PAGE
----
10. Ryan Pickett

This could be the first year where Pickett’s age has been noticeable. The “Big Grease” has never been a flashy player, and he’s a true two-gap guy, but even in that role he saw some decline. Pickett could still be useful as a veteran leader and run-stuffer; there’s just not much more than that. If he returns, it shouldn’t be at a price anywhere near his last contract.

9. Matt Flynn

It seems like Matt Flynn is destined to be the back-up to Aaron Rodgers for the majority of his career. He got his payday in Seattle, never really saw the field as a starter, and eventually ended up back in Green Bay. The Packers have Scott Tolzien as a project this offseason, but wouldn’t they want to avoid the mess of a situation they had this year and sign Flynn as insurance?

8. B.J. Raji

This guy is going to be the biggest free agent storyline for the Packers. His performance doesn’t command a big contract, but his draft position does. It will all depend on the market, and I have a feeling Ted Thompson will let him test it. Still, if the price is right, it would be foolish for the Packers not to bring him back on board.

7. James Jones

Yes, James Jones can be considered “replaceable.” But this is the same guy who caught 14 touchdown passes for the Packers in 2012. In 2013, he was second in most statistical categories only to Jordy Nelson, and the only player who had fewer drops than him was Randall Cobb. (And Cobb was out most of the season.) James Jones didn’t get much from the market the last time he was a free agent, and he probably see less interest now that he’s hitting 30.

17

January

Veterans Kuhn and Pickett Mull their Packers and NFL Futures

Packers Ryan Pickett - Free Agent

Packers Ryan Pickett – Free Agent

In this year of the free agent (20 of them) for the Green Bay Packers, there are two players in particular where difficult decisions must be made. As much for their leadership and veteran smarts as for their play on the field, John Kuhn and Ryan Pickett will make it hard for the Packers to leave them behind.

But the possibility exists that both players could be looking at very different futures than the ones they’d like to have, thus impacting the official NFL Futures of the Packers. Both have expressed a desire to remain with the Packers, but a cut in pay would surely be required for both. If given a “home town” discount, should the Packers re-sign these grisly veterans? Let’s explore…

John Kuhn has been with the Packers for seven seasons, thriving at a position that is quickly becoming cast aside in the NFL. For Kuhn, the key has been making himself valuable in as many ways as possible. Need to gain a tough yard for a first down? Need someone to lead the way for Eddie Lacy? Need an ultra-reliable pass protector? Need a receiver out of the backfield? Need help with protection calls? Kuhn is your man.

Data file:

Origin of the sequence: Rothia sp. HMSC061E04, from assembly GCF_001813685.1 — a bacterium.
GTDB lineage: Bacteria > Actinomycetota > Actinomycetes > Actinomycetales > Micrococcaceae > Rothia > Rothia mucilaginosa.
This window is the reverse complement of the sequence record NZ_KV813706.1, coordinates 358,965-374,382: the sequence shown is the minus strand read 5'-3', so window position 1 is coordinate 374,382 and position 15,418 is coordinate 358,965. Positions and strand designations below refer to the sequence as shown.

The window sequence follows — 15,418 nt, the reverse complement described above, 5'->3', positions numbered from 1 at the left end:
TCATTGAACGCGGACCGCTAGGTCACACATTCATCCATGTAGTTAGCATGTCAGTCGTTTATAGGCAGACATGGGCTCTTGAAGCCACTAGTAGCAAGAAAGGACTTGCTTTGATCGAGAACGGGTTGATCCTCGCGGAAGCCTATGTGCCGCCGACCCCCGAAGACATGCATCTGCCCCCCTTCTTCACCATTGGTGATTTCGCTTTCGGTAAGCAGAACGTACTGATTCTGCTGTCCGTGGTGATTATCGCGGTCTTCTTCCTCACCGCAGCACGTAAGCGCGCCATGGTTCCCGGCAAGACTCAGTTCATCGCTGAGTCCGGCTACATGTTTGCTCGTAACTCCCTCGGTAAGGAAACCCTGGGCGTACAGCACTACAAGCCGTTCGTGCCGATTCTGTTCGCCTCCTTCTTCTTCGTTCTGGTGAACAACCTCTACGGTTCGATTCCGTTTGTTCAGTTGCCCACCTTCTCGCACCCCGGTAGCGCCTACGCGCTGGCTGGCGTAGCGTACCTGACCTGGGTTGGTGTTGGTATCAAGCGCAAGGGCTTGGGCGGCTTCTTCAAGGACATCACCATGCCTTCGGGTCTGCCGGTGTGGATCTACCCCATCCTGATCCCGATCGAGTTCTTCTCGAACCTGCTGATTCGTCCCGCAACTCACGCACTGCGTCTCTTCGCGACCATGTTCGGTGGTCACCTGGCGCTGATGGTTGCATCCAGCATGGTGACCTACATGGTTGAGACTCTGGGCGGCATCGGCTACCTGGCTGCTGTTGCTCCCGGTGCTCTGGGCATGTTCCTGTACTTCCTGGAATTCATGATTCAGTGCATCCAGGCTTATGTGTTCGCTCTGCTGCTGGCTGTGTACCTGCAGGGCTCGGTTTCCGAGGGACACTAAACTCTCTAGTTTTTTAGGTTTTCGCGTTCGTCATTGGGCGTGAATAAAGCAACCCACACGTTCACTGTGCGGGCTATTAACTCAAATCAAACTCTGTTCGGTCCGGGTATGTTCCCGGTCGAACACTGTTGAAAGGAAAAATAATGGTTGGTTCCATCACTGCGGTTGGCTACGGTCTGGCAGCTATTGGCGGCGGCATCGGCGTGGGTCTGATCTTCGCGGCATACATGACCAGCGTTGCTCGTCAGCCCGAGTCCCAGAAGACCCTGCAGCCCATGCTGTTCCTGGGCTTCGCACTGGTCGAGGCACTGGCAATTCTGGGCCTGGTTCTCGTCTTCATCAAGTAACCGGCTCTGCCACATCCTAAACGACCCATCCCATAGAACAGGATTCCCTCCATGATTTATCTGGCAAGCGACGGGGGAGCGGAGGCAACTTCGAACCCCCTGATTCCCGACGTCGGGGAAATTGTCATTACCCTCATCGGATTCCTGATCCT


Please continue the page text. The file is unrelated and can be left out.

To top things off, Kuhn is a “company man,” having been quoted recently as saying “”I love it in Green Bay, and I love playing for the Packers.”

It’s the little things that all add up to Kuhn being a very good value for the Packers. Not flashy in any way, it’s easy to lose perspective on John Kuhn. This writer is guilty of the same, having recently questioned his value to the Packers on a recent CheeseheadRadio episode.

In an offseason where money must be paid out to more “impactful” players, I found myself wondering if keeping John Kuhn made sense. After all, Kuhn earned a healthy 2.5 million in 2013. Well, after more closely watching his performances against the Bears and in person against the 49ers, I have to change my tune and say YES.

Aaron Rodgers recently said there is no one he trusts more on the field than John Kuhn. If he’s good enough for Rodgers, he’s good enough for me.

1

December

Is the Packers defensive line too fat?

What role had lack of conditioning played in the Packers plummeting run defense?

Remember when the Packers actually had a good run defense? It seems like forever ago, but as recently as October, the Packers turned into a brick wall against the likes of Frank Gore, Reggie Bush and others.

Those days are long gone now, and there are many reasons why the Packers run defense has gone from good to abysmal: Middle linebackers A.J. Hawk and Brad Jones are slow. The safeties don’t provide much for run support even when they play up on the line. Tackling, once again, is atrocious.

The Packers defensive line is also very fat. B.J. Raji, Ryan Pickett and Johnny Jolly all weigh in at over 325 pounds, and that’s listed weight. If I had to guess, I’d guess that Jolly is at least 15 pounds heavier than his listed weight of 325.

Remember back in the summer when reports came out that Raji and Pickett reported to minicamp overweight? I laughed it off because Raji and Pickett are fat guys and fat football players tend to get a little fatter during the offseason. No big deal. There was plenty of time to get back in shape before the season.

Jolly also had been out of football for three seasons and admitted that his weight climbed well above his playing weight before working to bring it back down and make the team.

Early in the season, it looked like I was right to just laugh off the reports of Raji, Pickett and Jolly being out of shape.